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Casting the mind to arts education ‘in our life time’

From 11 to 13 March, NEPAD convened a regional conference on arts education in Africa in collaboration with the Departments of Basic Education (DBE) and Arts and Culture (DAC), amongst others. According to NEPAD CEO Ibrahim Assane Mayaki, the conference offered possibilities for the delegates to ‘have an opportunity to establish a framework that has long-term significance for how Arts Education is accessed and practiced for future generations’. Accordingly, delegates from the South African Development Community (SADC) engaged on the future of arts education, drawing from case studies of efforts that have been undertaken regionally and beyond.

The discussions led to the spot-light being put on a human, social and economic outlook that involved partnerships between schools, communities and arts institutions as well as challenges such as the financing and endorsement of initiatives. As a result, the DBE as well as the DAC ushered a refreshing view when they shared that the two departments have a framework of collaboration that is currently under review. GET Chief Education Specialist for Arts Education at the DBE, Dr Sello Galane, shared the consultative steps that DBE took to put in place toward the current creative arts as well as arts subjects for both GET and FET respectively. This included resourcing implementation in schools.

Through his presentation, it became evident that there is a need for artists to appreciate aspects entailed in education. That it is not enough to be an artist and seek to share experiences in the classroom, but that artists need to attain professional skills to be able to interact with learners and teachers. Nevertheless the DAC Artists in Schools programme is already operational, and positive feedback is emerging, and in many ways bridging the gap between formal and non-formal education. In this regard, conference key note speaker and cultural sociologist Rubén Gaztambide-Fernández, argues that the conference agenda offers an opportunity to reimagine arts education, and how it interfaces with communities.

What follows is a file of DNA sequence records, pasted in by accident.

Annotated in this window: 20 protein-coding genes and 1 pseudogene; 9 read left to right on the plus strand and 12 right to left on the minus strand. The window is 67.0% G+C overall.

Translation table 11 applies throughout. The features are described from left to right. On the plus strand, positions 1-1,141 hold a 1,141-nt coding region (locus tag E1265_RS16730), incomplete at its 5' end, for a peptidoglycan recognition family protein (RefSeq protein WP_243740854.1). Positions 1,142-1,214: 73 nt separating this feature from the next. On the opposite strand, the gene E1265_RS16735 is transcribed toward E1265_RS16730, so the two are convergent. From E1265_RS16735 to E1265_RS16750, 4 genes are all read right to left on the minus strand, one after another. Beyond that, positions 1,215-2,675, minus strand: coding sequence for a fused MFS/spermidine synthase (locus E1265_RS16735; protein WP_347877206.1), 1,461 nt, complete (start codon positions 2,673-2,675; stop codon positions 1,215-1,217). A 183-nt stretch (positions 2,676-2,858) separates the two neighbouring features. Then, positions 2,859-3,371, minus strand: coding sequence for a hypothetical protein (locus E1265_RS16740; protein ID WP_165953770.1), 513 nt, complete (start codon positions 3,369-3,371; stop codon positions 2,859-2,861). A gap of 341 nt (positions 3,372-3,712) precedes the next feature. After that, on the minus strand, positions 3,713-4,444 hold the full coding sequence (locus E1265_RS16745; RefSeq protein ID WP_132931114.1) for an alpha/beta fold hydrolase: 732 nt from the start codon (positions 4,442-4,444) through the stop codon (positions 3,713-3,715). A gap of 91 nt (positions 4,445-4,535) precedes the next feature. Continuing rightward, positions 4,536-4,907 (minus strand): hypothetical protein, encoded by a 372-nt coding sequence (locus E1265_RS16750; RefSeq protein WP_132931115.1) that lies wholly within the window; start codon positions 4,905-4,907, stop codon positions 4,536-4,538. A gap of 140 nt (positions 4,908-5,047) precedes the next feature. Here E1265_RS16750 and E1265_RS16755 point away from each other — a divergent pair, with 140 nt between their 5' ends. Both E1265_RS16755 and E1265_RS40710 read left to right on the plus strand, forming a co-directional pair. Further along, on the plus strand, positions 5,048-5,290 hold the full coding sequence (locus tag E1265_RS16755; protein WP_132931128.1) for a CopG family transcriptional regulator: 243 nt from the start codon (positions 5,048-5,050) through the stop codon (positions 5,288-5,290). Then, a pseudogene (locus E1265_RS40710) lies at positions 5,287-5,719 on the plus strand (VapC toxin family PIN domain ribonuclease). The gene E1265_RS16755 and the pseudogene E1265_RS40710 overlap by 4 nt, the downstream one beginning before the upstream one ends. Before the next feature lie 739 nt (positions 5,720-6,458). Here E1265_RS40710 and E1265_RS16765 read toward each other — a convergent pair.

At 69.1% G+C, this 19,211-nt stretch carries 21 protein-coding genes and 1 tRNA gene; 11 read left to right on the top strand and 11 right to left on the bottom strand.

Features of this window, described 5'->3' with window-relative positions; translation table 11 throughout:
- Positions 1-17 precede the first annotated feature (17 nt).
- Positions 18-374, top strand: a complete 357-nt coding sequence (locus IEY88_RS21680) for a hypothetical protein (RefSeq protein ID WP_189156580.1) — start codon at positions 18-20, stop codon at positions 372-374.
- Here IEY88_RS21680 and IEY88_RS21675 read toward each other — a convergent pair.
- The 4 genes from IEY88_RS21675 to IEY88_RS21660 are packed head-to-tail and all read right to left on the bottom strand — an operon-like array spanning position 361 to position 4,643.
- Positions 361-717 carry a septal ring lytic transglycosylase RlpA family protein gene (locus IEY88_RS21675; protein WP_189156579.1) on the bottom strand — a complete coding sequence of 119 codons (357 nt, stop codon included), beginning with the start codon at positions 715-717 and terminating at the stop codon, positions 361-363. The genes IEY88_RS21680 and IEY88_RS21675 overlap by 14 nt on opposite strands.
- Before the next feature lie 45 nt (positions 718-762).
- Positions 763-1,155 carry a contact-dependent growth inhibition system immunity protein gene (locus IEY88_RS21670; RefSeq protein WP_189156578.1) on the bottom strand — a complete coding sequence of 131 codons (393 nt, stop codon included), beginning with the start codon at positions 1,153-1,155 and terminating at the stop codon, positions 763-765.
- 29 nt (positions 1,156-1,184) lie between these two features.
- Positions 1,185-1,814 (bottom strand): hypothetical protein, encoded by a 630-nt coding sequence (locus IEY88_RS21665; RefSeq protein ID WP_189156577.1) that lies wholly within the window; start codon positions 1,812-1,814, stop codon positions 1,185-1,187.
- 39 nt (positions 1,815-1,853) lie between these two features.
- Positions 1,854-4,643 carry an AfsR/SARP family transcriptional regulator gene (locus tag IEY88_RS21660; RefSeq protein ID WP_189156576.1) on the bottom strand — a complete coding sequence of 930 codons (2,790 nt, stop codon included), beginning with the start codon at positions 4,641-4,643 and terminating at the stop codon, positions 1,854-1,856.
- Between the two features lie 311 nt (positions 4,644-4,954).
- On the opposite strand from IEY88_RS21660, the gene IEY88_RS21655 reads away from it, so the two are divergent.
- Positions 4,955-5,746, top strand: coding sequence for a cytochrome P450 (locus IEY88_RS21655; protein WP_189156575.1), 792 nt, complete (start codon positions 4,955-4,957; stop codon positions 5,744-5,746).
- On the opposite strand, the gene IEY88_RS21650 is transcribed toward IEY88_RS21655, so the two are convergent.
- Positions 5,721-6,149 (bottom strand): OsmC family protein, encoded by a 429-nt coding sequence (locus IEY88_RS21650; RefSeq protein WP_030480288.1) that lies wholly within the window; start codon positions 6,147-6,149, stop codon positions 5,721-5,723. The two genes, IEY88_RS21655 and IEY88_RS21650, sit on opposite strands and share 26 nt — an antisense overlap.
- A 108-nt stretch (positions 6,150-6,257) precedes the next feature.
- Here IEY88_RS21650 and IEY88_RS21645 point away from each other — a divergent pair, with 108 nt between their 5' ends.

The conference discussions also showed that the education system that African countries have, continue to uphold the colonial ethos and in the case of South Africa is marred by Apartheid. The conference identified methodologies of implementing Arts Education as fundamental if the continent is to assert itself toward a generic and adaptable framework for arts education in Africa. It also emerged that forming an Arts Education movement will go a long way in strengthening the civil society voice in changing the face of Arts Education in the continent. NEPAD Advisor: Education: Youth Programme Director, Mzobz Mboya stressed that participants should take ownership of the process at both an individual and organisational level, and that they should become its drivers because the whole process forms part of discussions in shaping African Union’s bold 2063 agenda.

There was a concern that was raised though, that conferences such as the one in point, tend to come up with brilliant idea without any concrete action. Toward this end, National Arts Council CEO Rosemary Mangope emphasised that such a practice should change. She further echoed the notion that Monitoring and Evaluation systems should be put in place to enable accountability for all involved. Furthermore, she asserted that we should aim to experience the conference outcomes in our lifetime.

Where to from here?

·         Arts Education to be an agenda item in the upcoming summit for Ministers of Basic education, culture, sport and youth in June 2015;

·          Further consultations on Arts Education to continue in the continent; and

·         Common position paper on Arts Education by Africa to emerge.

In the meantime, we continue to do what we know best: using the arts to facilitate teaching and learning in various contents.




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